Angered by the Raiders’ 2-6 start, Davis asked his front-office staff to explore the possibility of releasing several players. By releasing Hall, who was acquired from Atlanta before this season, the Raiders are washing their hands of a seven-year, $72 million contract after only eight games.
“I’ve never been in a situation where you cut one of the best players,” said safety Gibril Wilson, another of the team’s offseason acquisitions. “That’s strange to me. It’s almost like we’re throwing in the towel.”
Throwing in the towel? Yes, that is exactly what this sounds like. I can almost hear Al Davis saying, “We are not a good franchise, and we are losing money. Let’s cut salary as quickly as possible”.
The Raiders are a franchise with rabid fans and a storied past: they deserve better.
In his eight games in Oakland, Hall was beaten 40 times for 552 yards on 66 passes thrown his way, according to data compiled by STATS LLC. He gave up more yards than any defender this season and was tied for third worst in catches allowed.
Hall said earlier this season it took him time to get used to Oakland’s man-to-man style of defense after being able to freelance frequently while playing zone with the Falcons. He had 17 interceptions in his four seasons in Atlanta, making the Pro Bowl in 2005 and ’06. He had three interceptions this year, but frequently got beaten on big plays.
Hall got about $8 million of his contract for playing in eight games. But by releasing him now, the Raiders can use some of the money they planned to give Hall to try to keep Asomugha.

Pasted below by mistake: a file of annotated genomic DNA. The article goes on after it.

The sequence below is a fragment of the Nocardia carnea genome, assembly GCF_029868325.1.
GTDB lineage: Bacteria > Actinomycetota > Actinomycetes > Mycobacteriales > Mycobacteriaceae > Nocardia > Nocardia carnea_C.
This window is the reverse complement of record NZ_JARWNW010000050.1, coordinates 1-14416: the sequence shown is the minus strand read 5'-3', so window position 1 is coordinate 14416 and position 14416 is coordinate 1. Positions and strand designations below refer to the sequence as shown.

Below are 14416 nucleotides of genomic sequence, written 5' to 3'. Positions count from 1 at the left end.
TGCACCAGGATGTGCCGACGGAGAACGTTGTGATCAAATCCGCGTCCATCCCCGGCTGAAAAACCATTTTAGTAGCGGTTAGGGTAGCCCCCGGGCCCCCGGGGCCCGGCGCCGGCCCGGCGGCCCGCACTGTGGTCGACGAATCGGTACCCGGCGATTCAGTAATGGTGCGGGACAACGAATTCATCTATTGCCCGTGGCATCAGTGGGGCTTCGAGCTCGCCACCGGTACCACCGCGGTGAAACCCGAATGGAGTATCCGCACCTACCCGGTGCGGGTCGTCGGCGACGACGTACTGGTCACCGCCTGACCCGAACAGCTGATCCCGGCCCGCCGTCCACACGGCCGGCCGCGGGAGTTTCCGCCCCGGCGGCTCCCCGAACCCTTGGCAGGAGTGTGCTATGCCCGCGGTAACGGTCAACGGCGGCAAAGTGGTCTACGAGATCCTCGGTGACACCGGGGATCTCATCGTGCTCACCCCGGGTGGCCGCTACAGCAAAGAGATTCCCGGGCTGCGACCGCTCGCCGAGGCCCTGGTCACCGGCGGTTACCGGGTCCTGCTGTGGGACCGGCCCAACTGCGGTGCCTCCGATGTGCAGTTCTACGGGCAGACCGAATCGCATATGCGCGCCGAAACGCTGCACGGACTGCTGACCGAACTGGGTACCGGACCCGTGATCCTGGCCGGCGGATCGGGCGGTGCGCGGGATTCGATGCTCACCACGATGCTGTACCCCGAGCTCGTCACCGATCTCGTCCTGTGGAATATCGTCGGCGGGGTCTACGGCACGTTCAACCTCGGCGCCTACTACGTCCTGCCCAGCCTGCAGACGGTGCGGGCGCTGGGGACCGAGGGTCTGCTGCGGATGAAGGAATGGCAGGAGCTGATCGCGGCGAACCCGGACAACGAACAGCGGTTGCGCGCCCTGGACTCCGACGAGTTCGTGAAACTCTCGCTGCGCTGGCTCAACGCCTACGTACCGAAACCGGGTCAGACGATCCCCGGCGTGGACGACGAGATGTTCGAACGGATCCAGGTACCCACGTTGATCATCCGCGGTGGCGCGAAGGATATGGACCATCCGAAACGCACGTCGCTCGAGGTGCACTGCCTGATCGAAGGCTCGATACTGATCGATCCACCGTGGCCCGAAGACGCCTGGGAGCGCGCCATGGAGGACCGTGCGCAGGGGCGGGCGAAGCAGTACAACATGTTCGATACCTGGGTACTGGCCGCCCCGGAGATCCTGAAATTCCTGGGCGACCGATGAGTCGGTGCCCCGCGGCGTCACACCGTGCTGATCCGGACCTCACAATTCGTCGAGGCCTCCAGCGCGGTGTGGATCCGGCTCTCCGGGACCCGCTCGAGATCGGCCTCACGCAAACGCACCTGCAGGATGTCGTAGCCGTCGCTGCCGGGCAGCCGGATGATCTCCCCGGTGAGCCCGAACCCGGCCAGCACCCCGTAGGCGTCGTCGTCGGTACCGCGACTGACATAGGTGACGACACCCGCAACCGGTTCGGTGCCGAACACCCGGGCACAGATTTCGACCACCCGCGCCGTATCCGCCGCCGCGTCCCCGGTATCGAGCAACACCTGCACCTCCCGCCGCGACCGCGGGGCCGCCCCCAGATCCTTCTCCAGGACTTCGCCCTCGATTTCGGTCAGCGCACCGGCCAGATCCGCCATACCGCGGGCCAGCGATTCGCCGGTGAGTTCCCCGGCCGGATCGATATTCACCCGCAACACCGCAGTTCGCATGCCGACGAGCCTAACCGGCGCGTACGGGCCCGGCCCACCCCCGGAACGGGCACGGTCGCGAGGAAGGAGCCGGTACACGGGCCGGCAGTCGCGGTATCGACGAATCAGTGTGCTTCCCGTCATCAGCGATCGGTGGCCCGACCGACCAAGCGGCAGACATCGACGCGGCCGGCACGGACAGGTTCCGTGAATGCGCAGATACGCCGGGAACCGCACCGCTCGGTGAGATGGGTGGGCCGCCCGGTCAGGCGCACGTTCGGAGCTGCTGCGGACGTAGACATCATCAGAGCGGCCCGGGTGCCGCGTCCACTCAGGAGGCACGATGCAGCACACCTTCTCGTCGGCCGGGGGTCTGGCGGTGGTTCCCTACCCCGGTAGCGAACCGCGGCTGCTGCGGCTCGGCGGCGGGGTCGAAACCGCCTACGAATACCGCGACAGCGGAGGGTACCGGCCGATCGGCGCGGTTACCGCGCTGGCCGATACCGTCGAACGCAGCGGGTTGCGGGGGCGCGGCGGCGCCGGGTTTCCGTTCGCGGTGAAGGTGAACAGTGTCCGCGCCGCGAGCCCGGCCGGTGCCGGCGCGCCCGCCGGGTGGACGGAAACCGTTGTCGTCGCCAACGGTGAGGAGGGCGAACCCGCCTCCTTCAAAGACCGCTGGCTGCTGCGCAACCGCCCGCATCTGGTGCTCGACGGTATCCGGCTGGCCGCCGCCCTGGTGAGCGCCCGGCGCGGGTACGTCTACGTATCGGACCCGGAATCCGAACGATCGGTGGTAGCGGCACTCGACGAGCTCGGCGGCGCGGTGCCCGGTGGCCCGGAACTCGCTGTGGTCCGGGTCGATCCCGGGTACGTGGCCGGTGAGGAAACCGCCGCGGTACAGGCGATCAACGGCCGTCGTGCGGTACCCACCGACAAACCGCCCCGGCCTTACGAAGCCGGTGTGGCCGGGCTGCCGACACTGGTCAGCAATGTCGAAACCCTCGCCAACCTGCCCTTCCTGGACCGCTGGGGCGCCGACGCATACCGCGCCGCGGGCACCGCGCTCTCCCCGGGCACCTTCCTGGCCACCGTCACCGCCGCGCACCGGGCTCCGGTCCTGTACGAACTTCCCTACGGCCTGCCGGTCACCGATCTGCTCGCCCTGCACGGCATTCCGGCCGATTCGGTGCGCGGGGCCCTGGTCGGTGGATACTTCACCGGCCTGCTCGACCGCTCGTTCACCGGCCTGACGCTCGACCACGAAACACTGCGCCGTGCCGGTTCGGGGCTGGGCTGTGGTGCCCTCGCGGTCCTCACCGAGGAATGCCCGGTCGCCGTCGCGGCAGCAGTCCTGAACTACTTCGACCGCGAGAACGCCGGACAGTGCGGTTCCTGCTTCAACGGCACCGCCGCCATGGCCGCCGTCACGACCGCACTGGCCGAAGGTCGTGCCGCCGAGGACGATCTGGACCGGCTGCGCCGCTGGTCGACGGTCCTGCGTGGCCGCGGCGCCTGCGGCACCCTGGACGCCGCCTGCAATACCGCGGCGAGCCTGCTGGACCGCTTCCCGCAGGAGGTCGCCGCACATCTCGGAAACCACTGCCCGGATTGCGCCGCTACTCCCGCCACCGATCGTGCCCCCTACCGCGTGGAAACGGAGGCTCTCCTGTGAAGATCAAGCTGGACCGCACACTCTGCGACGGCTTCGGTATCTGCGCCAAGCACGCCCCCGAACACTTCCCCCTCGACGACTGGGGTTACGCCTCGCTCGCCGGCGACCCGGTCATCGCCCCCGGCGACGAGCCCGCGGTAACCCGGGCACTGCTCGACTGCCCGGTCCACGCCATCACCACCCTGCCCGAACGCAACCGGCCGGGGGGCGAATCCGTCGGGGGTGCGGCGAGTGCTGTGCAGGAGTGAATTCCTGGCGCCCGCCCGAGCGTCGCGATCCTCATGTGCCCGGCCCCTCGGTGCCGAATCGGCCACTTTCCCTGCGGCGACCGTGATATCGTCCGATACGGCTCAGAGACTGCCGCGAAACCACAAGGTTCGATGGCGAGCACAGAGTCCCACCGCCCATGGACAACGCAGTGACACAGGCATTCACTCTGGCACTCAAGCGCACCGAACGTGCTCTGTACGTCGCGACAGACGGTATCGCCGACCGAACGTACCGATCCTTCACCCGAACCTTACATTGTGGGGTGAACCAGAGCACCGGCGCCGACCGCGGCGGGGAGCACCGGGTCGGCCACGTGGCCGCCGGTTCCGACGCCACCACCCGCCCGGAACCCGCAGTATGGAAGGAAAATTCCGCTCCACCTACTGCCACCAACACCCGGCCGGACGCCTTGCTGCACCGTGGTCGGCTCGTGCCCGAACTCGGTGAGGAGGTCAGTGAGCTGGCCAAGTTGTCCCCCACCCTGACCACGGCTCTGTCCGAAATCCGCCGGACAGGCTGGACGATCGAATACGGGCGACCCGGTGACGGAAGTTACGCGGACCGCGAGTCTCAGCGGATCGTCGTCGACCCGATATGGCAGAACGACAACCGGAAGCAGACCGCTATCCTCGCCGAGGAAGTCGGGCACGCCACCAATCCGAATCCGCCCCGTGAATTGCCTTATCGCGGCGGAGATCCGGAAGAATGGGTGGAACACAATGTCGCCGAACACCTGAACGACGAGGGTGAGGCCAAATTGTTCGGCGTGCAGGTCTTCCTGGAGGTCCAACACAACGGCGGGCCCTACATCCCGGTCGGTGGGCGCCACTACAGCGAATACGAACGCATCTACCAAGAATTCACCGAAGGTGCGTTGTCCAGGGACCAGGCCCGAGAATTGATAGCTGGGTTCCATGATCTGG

$8 million for 8 games; that’s good work if you can find it. I suspect this is just the beginning of the Al Davis yard sale. Perhaps other teams can take advantage of a guy who clearly passed his prime over a decade ago. Good luck Raider fans.
Mike Singletary’s motivational message to the 49ers on Sunday in his inaugural game as head coach also included a visual aid.
When his team hit the Candlestick Park locker room at halftime trailing the Seahawks 20-3, Singletary called everyone to attention, dropped his pants and pointed to his rear end, to fully illustrate what the coach thought of his players’ performance.
According to a report that first aired on Phoenix-area radio XTRA-910, Singletary then berated the team for three to four minutes with his pants around his ankles.
Dropped his pants as a motivational ploy! In his first game as head coach! What was he trying to say, “If you don’t want to see this again, start playing better?” How about, “This too can happen to you if you don’t start playing better?” Or, “Do you think I could join Michael Jordan in a Haynes ad?” Seriously!?!? What makes a man decide to drop his pants in front of 53 football players as he is yelling at them?
According to Salkin, Singletary told the team at halftime: “We’re getting our tails whipped out there, now let’s get back out there.”
Singletary, whose team has a bye week, issued a statement: “I used my pants to illustrate that we were getting our tails whipped on Sunday and how humiliating that should feel for all of us. I needed to do something to dramatize my point; there were other ways I could have done it but I think this got the message across. I am excited about having the team back at practice on Monday so we can get back to work.”